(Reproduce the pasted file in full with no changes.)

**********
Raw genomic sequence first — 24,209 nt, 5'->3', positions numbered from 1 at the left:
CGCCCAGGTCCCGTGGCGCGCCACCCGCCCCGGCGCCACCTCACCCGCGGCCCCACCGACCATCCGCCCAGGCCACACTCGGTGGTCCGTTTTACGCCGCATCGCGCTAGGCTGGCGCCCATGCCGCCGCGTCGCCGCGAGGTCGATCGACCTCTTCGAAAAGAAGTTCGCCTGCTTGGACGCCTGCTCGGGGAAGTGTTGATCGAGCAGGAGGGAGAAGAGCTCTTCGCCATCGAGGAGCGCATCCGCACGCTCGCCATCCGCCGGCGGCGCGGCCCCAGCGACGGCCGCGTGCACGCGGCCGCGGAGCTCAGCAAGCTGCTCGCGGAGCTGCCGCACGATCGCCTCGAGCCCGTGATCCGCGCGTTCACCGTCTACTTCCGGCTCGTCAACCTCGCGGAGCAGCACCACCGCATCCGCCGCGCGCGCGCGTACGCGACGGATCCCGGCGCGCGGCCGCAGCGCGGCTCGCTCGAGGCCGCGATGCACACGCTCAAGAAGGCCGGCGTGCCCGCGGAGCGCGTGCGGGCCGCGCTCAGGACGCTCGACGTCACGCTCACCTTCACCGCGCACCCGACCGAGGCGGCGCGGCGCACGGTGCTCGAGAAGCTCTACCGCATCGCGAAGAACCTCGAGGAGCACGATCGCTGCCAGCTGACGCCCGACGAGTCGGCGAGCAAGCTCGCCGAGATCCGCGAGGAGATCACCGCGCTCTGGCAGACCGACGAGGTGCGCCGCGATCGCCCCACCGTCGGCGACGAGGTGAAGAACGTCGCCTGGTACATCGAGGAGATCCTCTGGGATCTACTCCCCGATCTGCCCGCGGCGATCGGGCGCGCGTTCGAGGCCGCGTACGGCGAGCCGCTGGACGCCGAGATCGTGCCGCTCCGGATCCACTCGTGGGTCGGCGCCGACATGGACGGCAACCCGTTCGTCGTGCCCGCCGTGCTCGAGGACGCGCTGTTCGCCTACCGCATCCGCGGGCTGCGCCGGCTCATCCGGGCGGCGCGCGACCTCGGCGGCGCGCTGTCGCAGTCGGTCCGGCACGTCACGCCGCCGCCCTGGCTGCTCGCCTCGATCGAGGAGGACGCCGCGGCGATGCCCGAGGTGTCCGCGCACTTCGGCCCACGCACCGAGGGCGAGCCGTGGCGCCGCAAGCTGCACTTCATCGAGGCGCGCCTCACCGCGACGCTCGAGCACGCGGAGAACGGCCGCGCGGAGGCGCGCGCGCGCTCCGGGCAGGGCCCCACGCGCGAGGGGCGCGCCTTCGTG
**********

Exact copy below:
Raw genomic sequence first — 24,209 nt, 5'->3', positions numbered from 1 at the left:
CGCCCAGGTCCCGTGGCGCGCCACCCGCCCCGGCGCCACCTCACCCGCGGCCCCACCGACCATCCGCCCAGGCCACACTCGGTGGTCCGTTTTACGCCGCATCGCGCTAGGCTGGCGCCCATGCCGCCGCGTCGCCGCGAGGTCGATCGACCTCTTCGAAAAGAAGTTCGCCTGCTTGGACGCCTGCTCGGGGAAGTGTTGATCGAGCAGGAGGGAGAAGAGCTCTTCGCCATCGAGGAGCGCATCCGCACGCTCGCCATCCGCCGGCGGCGCGGCCCCAGCGACGGCCGCGTGCACGCGGCCGCGGAGCTCAGCAAGCTGCTCGCGGAGCTGCCGCACGATCGCCTCGAGCCCGTGATCCGCGCGTTCACCGTCTACTTCCGGCTCGTCAACCTCGCGGAGCAGCACCACCGCATCCGCCGCGCGCGCGCGTACGCGACGGATCCCGGCGCGCGGCCGCAGCGCGGCTCGCTCGAGGCCGCGATGCACACGCTCAAGAAGGCCGGCGTGCCCGCGGAGCGCGTGCGGGCCGCGCTCAGGACGCTCGACGTCACGCTCACCTTCACCGCGCACCCGACCGAGGCGGCGCGGCGCACGGTGCTCGAGAAGCTCTACCGCATCGCGAAGAACCTCGAGGAGCACGATCGCTGCCAGCTGACGCCCGACGAGTCGGCGAGCAAGCTCGCCGAGATCCGCGAGGAGATCACCGCGCTCTGGCAGACCGACGAGGTGCGCCGCGATCGCCCCACCGTCGGCGACGAGGTGAAGAACGTCGCCTGGTACATCGAGGAGATCCTCTGGGATCTACTCCCCGATCTGCCCGCGGCGATCGGGCGCGCGTTCGAGGCCGCGTACGGCGAGCCGCTGGACGCCGAGATCGTGCCGCTCCGGATCCACTCGTGGGTCGGCGCCGACATGGACGGCAACCCGTTCGTCGTGCCCGCCGTGCTCGAGGACGCGCTGTTCGCCTACCGCATCCGCGGGCTGCGCCGGCTCATCCGGGCGGCGCGCGACCTCGGCGGCGCGCTGTCGCAGTCGGTCCGGCACGTCACGCCGCCGCCCTGGCTGCTCGCCTCGATCGAGGAGGACGCCGCGGCGATGCCCGAGGTGTCCGCGCACTTCGGCCCACGCACCGAGGGCGAGCCGTGGCGCCGCAAGCTGCACTTCATCGAGGCGCGCCTCACCGCGACGCTCGAGCACGCGGAGAACGGCCGCGCGGAGGCGCGCGCGCGCTCCGGGCAGGGCCCCACGCGCGAGGGGCGCGCCTTCGTG